The dip in reinsurers' premiums in Q2 suggests the softening has begun
The rocketing premium rates that followed Hurricane Katrina were never expected to remain sky-high indefinitely. Certainly, a benign hurricane season in 2006 and the influx of new capacity into the industry set the scene for a softening market.
With many reinsurers’ half-year results now available it is clear the softening has begun and prices have started to come down. Endurance, Markel and Max Capital all saw premiums take a tumble for the first six months of 2007.
Acknowledging the market pressures, Andy Davies, finance director at Markel International, said: “The reduction in gross written premiums reflects increased competition in virtually all lines of business. The solid underwriting performance reflects our disciplined approach to underwriting as the market softens.”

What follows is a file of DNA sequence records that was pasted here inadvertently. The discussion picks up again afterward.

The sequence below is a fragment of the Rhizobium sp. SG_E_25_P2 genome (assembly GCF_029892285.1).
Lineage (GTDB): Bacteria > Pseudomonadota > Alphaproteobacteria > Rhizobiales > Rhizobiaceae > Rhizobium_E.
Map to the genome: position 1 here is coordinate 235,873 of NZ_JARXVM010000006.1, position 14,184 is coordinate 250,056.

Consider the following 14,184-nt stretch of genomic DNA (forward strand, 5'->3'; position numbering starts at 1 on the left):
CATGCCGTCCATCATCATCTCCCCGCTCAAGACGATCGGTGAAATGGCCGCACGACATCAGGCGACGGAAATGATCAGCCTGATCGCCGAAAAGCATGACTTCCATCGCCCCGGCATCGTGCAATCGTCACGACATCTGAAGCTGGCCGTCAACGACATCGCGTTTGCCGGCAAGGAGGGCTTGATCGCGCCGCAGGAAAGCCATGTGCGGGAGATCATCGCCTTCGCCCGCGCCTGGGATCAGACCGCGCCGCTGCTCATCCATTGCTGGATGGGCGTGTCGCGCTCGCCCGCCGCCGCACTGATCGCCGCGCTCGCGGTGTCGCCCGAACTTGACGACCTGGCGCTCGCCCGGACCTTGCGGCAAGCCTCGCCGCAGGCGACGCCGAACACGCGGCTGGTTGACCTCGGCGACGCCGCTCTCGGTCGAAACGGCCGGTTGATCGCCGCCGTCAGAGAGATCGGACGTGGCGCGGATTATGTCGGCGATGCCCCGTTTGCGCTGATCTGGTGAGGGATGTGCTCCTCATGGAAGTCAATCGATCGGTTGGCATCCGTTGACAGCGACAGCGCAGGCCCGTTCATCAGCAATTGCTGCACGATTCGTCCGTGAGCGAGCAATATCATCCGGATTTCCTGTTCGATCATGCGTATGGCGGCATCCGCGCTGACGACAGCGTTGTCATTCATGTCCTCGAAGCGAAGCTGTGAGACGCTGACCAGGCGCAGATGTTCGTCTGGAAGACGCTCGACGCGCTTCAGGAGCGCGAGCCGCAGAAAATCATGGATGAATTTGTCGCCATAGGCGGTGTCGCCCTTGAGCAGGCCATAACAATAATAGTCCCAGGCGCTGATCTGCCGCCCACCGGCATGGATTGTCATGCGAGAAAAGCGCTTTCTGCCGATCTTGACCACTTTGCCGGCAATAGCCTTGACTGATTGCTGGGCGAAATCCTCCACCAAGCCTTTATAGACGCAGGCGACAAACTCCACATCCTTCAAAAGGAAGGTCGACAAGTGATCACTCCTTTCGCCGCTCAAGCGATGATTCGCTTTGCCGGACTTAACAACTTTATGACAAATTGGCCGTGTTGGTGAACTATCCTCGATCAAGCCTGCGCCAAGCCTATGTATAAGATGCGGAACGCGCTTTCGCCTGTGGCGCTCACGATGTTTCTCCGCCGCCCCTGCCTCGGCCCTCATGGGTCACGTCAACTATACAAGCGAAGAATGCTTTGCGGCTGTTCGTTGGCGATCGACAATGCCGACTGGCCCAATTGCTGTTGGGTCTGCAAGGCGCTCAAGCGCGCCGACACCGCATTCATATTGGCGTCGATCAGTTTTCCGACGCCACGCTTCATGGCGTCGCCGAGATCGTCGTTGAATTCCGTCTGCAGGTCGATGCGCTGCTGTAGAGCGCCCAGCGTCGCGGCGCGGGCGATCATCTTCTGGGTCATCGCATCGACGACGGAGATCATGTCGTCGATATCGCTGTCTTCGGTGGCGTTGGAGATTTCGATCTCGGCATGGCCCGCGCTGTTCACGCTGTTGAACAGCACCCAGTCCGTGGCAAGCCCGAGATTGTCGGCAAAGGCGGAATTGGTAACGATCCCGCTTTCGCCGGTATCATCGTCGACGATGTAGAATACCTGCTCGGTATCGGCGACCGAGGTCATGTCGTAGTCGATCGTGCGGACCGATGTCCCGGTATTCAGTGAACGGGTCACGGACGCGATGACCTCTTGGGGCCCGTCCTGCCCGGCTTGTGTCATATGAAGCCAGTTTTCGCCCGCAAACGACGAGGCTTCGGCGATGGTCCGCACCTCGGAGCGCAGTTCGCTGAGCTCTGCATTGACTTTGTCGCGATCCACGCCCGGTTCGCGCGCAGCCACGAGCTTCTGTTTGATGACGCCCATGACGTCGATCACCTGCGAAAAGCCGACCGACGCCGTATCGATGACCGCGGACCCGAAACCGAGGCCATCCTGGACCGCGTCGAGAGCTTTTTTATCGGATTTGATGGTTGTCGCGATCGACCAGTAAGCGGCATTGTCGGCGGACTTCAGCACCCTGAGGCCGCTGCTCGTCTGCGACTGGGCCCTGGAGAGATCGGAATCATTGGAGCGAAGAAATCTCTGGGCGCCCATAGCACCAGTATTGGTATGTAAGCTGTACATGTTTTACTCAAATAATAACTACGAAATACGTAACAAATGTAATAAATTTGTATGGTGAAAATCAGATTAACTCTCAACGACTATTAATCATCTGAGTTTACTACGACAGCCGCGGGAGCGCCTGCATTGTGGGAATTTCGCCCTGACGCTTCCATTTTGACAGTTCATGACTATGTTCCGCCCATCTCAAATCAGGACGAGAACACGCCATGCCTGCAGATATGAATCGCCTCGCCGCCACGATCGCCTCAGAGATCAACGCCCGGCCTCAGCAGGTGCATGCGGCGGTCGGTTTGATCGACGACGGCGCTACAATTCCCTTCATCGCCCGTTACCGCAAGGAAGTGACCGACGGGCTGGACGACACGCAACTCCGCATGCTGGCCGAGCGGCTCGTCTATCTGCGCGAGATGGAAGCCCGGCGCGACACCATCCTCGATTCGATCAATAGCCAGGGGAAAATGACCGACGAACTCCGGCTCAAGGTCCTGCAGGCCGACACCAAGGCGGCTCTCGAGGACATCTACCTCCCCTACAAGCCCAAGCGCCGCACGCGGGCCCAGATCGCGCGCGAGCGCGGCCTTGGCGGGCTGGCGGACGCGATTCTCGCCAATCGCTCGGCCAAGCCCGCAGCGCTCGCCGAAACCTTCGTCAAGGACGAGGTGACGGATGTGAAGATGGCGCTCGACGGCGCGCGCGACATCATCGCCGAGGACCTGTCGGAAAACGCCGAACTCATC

Despite the tougher conditions, nearly all reinsurers have reported strong results. According to Ascot CEO Martin Reith this could be down to a greater focus on cycle management but he added, in a recent press briefing, that there was still evidence of “sloppy underwriting”.
One Bermuda player to see a growth in premiums was RenaissanceRe. Gross premiums written for the second quarter of 2007 were $845.9m, a $103.3m increase from the second quarter of 2006. CEO Neill Currie maintains this is all down to underwriting discipline. “Our focus is on underwriting as much attractive business as possible rather than trying to achieve premium volume targets,” he said.
“If it's an active season the market will respond dramatically
Whether prices continue to come down all hinges on the outcome of this year’s so-far quiet hurricane season. “If it’s an active season the market will respond dramatically,” said Reith. “But I expect the market to come off at a dramatic pace if there is no activity.”
Watch this space.